2004 Denver Annual Meeting (November 7–10, 2004)

Paper No. 5
Presentation Time: 9:15 AM


REYNOLDS, Stephen J., COYAN, Joshua A., JOHNSON, Julia K. and LEEDY, Debra E., Dept. of Geological Sciences, Arizona State Univ, Dept. Geol Sciences - 1404, Tempe, AZ 85287-1404, sreynolds@asu.edu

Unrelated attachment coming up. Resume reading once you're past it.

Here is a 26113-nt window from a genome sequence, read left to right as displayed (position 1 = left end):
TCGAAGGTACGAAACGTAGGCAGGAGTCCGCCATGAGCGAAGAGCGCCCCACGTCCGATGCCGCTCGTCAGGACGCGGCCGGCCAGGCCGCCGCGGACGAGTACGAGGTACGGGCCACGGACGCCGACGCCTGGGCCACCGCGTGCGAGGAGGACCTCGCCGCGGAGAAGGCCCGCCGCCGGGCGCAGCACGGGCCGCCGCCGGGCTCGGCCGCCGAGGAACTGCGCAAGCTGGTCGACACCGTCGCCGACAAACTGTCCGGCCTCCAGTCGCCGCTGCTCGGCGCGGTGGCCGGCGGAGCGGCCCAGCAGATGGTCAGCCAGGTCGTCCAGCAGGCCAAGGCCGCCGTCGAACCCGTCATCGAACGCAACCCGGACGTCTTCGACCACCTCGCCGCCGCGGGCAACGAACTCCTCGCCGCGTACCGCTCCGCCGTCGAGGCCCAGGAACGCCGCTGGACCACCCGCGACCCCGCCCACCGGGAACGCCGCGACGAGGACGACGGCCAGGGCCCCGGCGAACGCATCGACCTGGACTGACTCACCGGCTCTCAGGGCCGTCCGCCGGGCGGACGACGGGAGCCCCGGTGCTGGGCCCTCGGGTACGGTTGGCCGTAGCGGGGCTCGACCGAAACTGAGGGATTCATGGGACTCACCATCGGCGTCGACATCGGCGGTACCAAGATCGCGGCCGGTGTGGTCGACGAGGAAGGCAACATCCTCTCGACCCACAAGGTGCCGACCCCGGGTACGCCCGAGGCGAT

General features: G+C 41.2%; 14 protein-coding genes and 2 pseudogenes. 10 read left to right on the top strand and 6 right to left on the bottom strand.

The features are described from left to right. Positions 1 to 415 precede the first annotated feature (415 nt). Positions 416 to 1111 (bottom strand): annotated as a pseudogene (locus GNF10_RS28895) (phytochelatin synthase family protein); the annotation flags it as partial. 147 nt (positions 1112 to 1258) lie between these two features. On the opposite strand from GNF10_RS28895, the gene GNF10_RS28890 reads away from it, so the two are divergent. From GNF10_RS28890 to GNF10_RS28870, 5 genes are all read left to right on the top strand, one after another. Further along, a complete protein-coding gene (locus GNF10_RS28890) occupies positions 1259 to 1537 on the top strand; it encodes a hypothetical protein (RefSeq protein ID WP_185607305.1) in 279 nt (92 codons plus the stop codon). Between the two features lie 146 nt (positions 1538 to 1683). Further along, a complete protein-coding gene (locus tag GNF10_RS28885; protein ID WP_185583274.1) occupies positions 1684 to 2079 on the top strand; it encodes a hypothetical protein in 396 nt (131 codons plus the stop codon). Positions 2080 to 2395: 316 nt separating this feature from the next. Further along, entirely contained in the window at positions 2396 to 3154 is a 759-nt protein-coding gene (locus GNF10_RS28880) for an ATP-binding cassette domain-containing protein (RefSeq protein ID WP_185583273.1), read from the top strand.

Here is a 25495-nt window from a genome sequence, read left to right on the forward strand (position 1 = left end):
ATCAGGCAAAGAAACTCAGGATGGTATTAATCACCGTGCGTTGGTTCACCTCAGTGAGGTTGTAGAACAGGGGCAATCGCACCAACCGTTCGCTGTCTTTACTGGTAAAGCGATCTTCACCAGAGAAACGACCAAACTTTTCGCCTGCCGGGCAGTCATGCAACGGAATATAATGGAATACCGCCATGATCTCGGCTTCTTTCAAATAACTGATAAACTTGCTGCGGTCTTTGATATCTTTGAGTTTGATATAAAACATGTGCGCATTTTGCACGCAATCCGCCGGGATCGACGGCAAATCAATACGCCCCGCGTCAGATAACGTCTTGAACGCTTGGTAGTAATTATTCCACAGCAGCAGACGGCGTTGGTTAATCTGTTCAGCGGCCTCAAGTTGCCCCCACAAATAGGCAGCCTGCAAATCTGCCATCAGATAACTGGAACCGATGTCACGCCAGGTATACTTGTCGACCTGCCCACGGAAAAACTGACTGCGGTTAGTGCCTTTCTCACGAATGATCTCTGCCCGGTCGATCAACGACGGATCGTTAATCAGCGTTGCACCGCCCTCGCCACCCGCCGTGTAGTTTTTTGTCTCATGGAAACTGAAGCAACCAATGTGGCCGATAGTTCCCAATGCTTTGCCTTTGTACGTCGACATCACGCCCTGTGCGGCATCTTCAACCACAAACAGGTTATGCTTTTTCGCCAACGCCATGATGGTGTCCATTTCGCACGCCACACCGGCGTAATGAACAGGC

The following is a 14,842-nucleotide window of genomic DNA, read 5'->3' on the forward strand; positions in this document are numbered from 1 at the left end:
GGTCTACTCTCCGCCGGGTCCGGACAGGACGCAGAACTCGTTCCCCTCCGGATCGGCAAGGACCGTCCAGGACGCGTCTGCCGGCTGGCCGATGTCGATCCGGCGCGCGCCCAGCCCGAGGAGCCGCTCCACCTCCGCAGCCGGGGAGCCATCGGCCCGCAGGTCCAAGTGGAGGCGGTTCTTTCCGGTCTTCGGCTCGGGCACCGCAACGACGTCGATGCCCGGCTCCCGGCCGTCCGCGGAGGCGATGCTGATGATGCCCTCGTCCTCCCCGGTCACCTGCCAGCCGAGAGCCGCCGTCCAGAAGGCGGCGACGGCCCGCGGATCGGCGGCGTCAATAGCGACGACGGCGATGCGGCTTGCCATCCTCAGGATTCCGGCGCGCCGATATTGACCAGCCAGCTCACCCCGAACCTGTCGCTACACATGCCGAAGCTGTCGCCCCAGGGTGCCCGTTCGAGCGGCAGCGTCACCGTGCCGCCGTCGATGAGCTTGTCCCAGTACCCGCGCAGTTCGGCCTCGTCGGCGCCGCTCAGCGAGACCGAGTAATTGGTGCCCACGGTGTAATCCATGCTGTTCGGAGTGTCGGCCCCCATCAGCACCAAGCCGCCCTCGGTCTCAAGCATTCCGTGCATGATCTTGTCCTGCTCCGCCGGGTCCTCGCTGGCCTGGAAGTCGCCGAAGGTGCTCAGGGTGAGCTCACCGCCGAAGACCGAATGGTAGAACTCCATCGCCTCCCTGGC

Geology students struggle with field proficiency because they have difficulty with topographic maps, with visualizing the interactions of 3D geometries with topography, and with drawing their first geologic contacts on a field map. To help students overcome these challenges, we have developed an array of interactive QuickTime Virtual Reality (QTVR) movies to prepare students for the field. These animations are accessible at http://reynolds.asu.edu. Students begin with the Visualizing Topography module where they can interactively change the amount of shading in a black and white contour map, spin and tilt contour-draped terrains, slice into terrains to understand topographic profiles, and raise and lower virtual water levels on 3D terrains. Next, students develop explicit topographic location strategies by using QTVR movies with numbers draped on 3D terrains. This is followed by the interactive 3D Geologic Blocks module, with which students explore the 3D geometry of geologic structures. Using this module, students can (1) rotate and slice into blocks, (2) make the blocks partially transparent to reveal the internal 3D geometries, and (3) move faults, erode blocks, and uncover unconformities. Students then explore the interaction of layers and topography via QTVR movies that permit interactive tilting of layers intersecting topography. They draw their first contacts on paper by using movies with inclined layers intersecting 3D terrains draped with the same contours as on the paper map. This exercise provides an excellent bridge toward getting students to draw their first lines. Finally, students use QTVR movies of geologic maps draped over digital topography, either on the computer or on a GeoWall, to reconstruct geologic history and understand subsurface geometries from published maps. After using these various resources, students are better prepared for field work by being better able to visualize and map complex interactions between 3D geologic structures and the land surface.